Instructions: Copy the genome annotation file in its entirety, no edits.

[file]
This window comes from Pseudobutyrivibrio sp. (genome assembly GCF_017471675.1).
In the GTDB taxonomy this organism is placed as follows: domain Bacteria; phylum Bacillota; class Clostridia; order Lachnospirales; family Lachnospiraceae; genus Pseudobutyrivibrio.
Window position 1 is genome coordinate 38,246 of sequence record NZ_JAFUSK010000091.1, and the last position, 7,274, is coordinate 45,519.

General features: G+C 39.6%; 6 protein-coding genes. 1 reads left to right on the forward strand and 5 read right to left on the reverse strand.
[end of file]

This window comes from Pseudobutyrivibrio sp. (genome assembly GCF_017471675.1).
In the GTDB taxonomy this organism is placed as follows: domain Bacteria; phylum Bacillota; class Clostridia; order Lachnospirales; family Lachnospiraceae; genus Pseudobutyrivibrio.
Window position 1 is genome coordinate 38,246 of sequence record NZ_JAFUSK010000091.1, and the last position, 7,274, is coordinate 45,519.

General features: G+C 39.6%; 6 protein-coding genes. 1 reads left to right on the forward strand and 5 read right to left on the reverse strand.